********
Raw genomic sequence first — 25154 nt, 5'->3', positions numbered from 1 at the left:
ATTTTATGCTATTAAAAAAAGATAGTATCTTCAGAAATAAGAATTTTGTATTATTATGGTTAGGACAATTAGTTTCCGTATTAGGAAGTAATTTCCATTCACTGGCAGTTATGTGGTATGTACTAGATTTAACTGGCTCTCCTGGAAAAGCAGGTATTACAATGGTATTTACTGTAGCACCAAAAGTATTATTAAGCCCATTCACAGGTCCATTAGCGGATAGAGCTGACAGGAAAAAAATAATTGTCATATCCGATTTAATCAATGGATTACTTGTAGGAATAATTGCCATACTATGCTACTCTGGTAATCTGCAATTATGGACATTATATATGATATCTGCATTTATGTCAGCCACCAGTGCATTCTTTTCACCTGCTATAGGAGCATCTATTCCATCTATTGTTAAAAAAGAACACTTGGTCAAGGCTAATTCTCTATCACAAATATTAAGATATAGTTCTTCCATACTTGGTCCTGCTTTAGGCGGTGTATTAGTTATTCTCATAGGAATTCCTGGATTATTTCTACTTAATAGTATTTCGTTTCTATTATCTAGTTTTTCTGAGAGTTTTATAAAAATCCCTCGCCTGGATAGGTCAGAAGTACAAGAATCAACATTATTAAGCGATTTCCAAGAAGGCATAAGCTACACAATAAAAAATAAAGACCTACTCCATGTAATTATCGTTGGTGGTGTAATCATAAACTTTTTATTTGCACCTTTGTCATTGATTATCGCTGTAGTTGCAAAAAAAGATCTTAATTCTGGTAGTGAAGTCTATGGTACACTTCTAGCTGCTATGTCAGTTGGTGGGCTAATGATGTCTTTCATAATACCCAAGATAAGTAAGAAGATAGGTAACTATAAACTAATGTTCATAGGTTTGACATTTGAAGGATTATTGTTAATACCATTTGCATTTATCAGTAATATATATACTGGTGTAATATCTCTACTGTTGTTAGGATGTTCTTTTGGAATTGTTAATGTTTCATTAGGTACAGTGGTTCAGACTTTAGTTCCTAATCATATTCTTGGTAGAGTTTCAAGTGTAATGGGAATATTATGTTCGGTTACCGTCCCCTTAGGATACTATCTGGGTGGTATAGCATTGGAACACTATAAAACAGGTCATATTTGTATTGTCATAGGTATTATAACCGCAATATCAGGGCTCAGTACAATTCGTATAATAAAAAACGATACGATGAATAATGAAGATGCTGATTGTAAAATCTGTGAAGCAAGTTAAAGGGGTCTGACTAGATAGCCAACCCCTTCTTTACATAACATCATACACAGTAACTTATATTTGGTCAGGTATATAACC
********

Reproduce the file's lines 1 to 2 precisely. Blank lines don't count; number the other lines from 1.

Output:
Raw genomic sequence first — 25154 nt, 5'->3', positions numbered from 1 at the left:
ATTTTATGCTATTAAAAAAAGATAGTATCTTCAGAAATAAGAATTTTGTATTATTATGGTTAGGACAATTAGTTTCCGTATTAGGAAGTAATTTCCATTCACTGGCAGTTATGTGGTATGTACTAGATTTAACTGGCTCTCCTGGAAAAGCAGGTATTACAATGGTATTTACTGTAGCACCAAAAGTATTATTAAGCCCATTCACAGGTCCATTAGCGGATAGAGCTGACAGGAAAAAAATAATTGTCATATCCGATTTAATCAATGGATTACTTGTAGGAATAATTGCCATACTATGCTACTCTGGTAATCTGCAATTATGGACATTATATATGATATCTGCATTTATGTCAGCCACCAGTGCATTCTTTTCACCTGCTATAGGAGCATCTATTCCATCTATTGTTAAAAAAGAACACTTGGTCAAGGCTAATTCTCTATCACAAATATTAAGATATAGTTCTTCCATACTTGGTCCTGCTTTAGGCGGTGTATTAGTTATTCTCATAGGAATTCCTGGATTATTTCTACTTAATAGTATTTCGTTTCTATTATCTAGTTTTTCTGAGAGTTTTATAAAAATCCCTCGCCTGGATAGGTCAGAAGTACAAGAATCAACATTATTAAGCGATTTCCAAGAAGGCATAAGCTACACAATAAAAAATAAAGACCTACTCCATGTAATTATCGTTGGTGGTGTAATCATAAACTTTTTATTTGCACCTTTGTCATTGATTATCGCTGTAGTTGCAAAAAAAGATCTTAATTCTGGTAGTGAAGTCTATGGTACACTTCTAGCTGCTATGTCAGTTGGTGGGCTAATGATGTCTTTCATAATACCCAAGATAAGTAAGAAGATAGGTAACTATAAACTAATGTTCATAGGTTTGACATTTGAAGGATTATTGTTAATACCATTTGCATTTATCAGTAATATATATACTGGTGTAATATCTCTACTGTTGTTAGGATGTTCTTTTGGAATTGTTAATGTTTCATTAGGTACAGTGGTTCAGACTTTAGTTCCTAATCATATTCTTGGTAGAGTTTCAAGTGTAATGGGAATATTATGTTCGGTTACCGTCCCCTTAGGATACTATCTGGGTGGTATAGCATTGGAACACTATAAAACAGGTCATATTTGTATTGTCATAGGTATTATAACCGCAATATCAGGGCTCAGTACAATTCGTATAATAAAAAACGATACGATGAATAATGAAGATGCTGATTGTAAAATCTGTGAAGCAAGTTAAAGGGGTCTGACTAGATAGCCAACCCCTTCTTTACATAACATCATACACAGTAACTTATATTTGGTCAGGTATATAACC